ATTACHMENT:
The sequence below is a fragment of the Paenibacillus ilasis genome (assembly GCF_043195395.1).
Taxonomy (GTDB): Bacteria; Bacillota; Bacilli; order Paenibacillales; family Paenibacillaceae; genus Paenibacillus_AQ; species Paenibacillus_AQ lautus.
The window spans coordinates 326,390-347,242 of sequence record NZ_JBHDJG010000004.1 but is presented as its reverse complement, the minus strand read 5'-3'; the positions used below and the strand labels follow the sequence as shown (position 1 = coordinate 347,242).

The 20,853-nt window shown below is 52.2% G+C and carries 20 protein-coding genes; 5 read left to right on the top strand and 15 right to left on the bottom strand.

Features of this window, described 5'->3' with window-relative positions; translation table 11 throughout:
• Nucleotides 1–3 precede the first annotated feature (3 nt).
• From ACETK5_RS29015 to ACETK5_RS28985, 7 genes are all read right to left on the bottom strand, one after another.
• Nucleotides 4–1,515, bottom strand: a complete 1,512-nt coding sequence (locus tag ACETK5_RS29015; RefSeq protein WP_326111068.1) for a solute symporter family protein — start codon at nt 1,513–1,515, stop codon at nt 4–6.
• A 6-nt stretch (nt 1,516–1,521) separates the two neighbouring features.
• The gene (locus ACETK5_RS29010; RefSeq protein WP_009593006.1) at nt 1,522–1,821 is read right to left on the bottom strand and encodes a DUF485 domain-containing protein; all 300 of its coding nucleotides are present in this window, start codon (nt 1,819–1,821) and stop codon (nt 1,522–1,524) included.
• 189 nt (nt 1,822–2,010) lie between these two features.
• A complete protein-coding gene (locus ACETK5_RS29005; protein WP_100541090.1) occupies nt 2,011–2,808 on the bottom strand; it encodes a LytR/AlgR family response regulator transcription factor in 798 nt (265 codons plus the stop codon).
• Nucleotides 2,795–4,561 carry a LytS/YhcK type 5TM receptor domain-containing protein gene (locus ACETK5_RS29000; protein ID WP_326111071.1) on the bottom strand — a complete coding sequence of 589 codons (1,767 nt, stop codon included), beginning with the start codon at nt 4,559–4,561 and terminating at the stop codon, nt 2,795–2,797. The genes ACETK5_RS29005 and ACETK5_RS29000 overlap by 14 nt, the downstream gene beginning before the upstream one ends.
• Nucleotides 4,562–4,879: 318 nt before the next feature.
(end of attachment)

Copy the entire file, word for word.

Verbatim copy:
The sequence below is a fragment of the Paenibacillus ilasis genome (assembly GCF_043195395.1).
Taxonomy (GTDB): Bacteria; Bacillota; Bacilli; order Paenibacillales; family Paenibacillaceae; genus Paenibacillus_AQ; species Paenibacillus_AQ lautus.
The window spans coordinates 326,390-347,242 of sequence record NZ_JBHDJG010000004.1 but is presented as its reverse complement, the minus strand read 5'-3'; the positions used below and the strand labels follow the sequence as shown (position 1 = coordinate 347,242).

The 20,853-nt window shown below is 52.2% G+C and carries 20 protein-coding genes; 5 read left to right on the top strand and 15 right to left on the bottom strand.

Features of this window, described 5'->3' with window-relative positions; translation table 11 throughout:
• Nucleotides 1–3 precede the first annotated feature (3 nt).
• From ACETK5_RS29015 to ACETK5_RS28985, 7 genes are all read right to left on the bottom strand, one after another.
• Nucleotides 4–1,515, bottom strand: a complete 1,512-nt coding sequence (locus tag ACETK5_RS29015; RefSeq protein WP_326111068.1) for a solute symporter family protein — start codon at nt 1,513–1,515, stop codon at nt 4–6.
• A 6-nt stretch (nt 1,516–1,521) separates the two neighbouring features.
• The gene (locus ACETK5_RS29010; RefSeq protein WP_009593006.1) at nt 1,522–1,821 is read right to left on the bottom strand and encodes a DUF485 domain-containing protein; all 300 of its coding nucleotides are present in this window, start codon (nt 1,819–1,821) and stop codon (nt 1,522–1,524) included.
• 189 nt (nt 1,822–2,010) lie between these two features.
• A complete protein-coding gene (locus ACETK5_RS29005; protein WP_100541090.1) occupies nt 2,011–2,808 on the bottom strand; it encodes a LytR/AlgR family response regulator transcription factor in 798 nt (265 codons plus the stop codon).
• Nucleotides 2,795–4,561 carry a LytS/YhcK type 5TM receptor domain-containing protein gene (locus ACETK5_RS29000; protein ID WP_326111071.1) on the bottom strand — a complete coding sequence of 589 codons (1,767 nt, stop codon included), beginning with the start codon at nt 4,559–4,561 and terminating at the stop codon, nt 2,795–2,797. The genes ACETK5_RS29005 and ACETK5_RS29000 overlap by 14 nt, the downstream gene beginning before the upstream one ends.
• Nucleotides 4,562–4,879: 318 nt before the next feature.